Credit Macklem
Credit Macklem

It also mean that the clean and jerk should be trained in a specific way to ensure that your PR in the gym can be replicated on the platform come competition day. That is, the clean and jerk is not the first event, but the second event. In competition, you will do the clean and jerk in a state of fatigue – Perhaps it is an important aspect to consider when training the clean and jerk.

Training the clean and jerk as the second movement of the workout should be the norm in training. You can snatch first, or you can squat or do medium weight snatch pushpress + OHS combo. Getting used to this will allow you to be ready in competition.

I think that the clean and the jerk should be trained together as often as possible. Too often you will see athletes develop a much stronger clean – or stronger jerk – than their best clean and jerk. Yet they fail to put both of them together. Separating them can be done, but it should not be the norm.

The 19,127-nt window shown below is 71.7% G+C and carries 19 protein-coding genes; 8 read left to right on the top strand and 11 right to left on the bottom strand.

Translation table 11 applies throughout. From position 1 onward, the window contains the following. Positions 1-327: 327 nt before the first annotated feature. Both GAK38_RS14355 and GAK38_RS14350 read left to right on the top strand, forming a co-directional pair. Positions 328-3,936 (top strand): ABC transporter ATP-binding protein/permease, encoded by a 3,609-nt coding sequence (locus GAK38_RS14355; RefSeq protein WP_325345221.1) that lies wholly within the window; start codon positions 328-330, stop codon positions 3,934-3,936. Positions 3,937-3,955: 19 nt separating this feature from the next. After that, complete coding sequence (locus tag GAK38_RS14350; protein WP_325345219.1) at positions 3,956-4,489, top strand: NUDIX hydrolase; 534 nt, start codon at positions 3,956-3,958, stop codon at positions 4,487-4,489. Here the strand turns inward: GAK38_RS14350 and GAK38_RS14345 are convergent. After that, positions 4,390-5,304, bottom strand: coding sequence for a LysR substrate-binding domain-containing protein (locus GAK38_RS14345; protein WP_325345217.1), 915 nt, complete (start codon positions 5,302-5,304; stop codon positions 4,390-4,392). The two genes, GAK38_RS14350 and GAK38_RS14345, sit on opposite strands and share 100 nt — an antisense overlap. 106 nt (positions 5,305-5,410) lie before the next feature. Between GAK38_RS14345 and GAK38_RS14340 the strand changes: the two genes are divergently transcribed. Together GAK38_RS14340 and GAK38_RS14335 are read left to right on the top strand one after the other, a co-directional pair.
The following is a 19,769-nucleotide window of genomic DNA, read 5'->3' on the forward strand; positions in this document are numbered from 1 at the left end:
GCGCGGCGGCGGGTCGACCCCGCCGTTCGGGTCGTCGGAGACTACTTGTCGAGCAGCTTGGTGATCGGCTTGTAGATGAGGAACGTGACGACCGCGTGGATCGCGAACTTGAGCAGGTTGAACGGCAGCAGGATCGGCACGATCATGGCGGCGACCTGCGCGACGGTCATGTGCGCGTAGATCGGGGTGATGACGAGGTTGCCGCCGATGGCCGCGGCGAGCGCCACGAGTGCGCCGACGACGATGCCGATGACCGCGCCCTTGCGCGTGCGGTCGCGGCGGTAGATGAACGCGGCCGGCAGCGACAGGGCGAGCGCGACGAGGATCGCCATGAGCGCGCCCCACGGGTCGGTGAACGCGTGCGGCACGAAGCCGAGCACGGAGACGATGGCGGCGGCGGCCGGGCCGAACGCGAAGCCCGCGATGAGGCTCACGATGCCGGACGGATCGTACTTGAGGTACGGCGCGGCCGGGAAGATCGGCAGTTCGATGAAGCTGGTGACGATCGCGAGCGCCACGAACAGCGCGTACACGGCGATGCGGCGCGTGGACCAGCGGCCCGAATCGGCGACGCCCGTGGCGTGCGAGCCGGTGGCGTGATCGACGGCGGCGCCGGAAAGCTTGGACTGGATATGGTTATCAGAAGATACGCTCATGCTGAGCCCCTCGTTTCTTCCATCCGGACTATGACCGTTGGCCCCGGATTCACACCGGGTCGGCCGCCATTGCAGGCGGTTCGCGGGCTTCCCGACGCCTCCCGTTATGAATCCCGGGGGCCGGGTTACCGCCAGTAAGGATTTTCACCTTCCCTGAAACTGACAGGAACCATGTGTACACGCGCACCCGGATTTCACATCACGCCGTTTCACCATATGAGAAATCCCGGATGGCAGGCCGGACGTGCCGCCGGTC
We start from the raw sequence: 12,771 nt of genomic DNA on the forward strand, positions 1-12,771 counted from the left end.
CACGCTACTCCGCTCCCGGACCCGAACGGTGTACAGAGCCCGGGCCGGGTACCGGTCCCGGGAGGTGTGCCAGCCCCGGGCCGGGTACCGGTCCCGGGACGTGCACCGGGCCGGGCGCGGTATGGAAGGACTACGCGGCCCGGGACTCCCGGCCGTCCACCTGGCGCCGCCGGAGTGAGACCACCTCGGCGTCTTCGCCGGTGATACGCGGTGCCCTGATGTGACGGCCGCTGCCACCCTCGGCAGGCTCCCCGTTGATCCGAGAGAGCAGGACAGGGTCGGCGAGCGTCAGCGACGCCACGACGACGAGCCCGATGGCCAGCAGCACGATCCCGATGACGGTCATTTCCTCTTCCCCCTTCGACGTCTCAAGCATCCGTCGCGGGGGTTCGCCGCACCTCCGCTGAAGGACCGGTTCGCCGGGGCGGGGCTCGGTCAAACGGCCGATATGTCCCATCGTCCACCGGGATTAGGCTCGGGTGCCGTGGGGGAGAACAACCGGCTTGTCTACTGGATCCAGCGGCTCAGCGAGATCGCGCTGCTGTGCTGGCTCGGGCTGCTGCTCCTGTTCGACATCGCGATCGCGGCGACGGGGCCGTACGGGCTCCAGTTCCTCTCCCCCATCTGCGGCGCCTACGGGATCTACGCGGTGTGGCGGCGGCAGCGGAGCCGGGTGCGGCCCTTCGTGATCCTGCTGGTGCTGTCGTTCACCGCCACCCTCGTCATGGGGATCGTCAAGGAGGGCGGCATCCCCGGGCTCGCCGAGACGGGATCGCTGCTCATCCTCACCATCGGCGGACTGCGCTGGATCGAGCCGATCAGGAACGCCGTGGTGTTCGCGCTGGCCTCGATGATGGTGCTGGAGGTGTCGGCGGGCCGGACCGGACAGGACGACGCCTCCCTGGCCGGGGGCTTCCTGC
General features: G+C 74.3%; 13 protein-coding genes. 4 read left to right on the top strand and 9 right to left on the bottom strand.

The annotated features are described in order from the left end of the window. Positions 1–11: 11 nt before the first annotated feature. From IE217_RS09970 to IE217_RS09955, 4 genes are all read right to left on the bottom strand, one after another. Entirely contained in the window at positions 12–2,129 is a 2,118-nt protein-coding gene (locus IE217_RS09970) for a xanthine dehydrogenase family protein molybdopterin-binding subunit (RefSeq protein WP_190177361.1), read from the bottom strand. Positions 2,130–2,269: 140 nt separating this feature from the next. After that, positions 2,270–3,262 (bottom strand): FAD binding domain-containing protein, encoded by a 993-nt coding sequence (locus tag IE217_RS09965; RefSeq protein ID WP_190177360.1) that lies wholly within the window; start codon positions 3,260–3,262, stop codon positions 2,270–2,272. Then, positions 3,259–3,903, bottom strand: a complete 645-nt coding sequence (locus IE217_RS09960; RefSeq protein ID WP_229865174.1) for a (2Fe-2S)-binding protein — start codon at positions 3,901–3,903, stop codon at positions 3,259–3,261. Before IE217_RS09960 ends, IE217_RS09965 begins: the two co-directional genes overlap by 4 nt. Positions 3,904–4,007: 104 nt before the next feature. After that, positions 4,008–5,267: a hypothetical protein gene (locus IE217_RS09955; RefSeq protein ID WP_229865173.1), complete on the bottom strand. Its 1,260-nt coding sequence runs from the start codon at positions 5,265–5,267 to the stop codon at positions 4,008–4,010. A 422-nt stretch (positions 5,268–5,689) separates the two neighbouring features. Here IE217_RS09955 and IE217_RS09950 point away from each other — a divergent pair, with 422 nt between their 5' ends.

Moreover, lifters need to learn to jerk in a higher state of fatigue. This is why I’m not a big fan of the jerks from blocks. If you are going to try and win with the clean and jerk, you will be cleaning a very heavy weight before jerking it. You need to get used to that feeling- This is why I believe front squats should precede Jerks if you are going to train the Jerk alone (ie 2+2, 1+1, 3+1, etc.). This is also why there is a lot of merit to doing clean+FSQ+jerk (1+1+1 or 2+2+2 or 1+3+1). People used to jerk in a fatigued state tend to jerk everything.

In the end, you need to improve both the snatch and the clean and jerk. However, we tend to spend so much time on weakness correction that we forget to really push our specialty. If you are the strong type and the CJ is your event, you should take advantage of your gift.

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Jean-Patrick Millette

Jean-Patrick Millette is a full time weightlifting coach located in Montreal, Canada. He has a bachelor in kinesiology. He coaches dedicated weightlifters of all ages (Youth to senior) as well as running the well respected First Pull website. He has been very active at promoting the sport of weightlifting.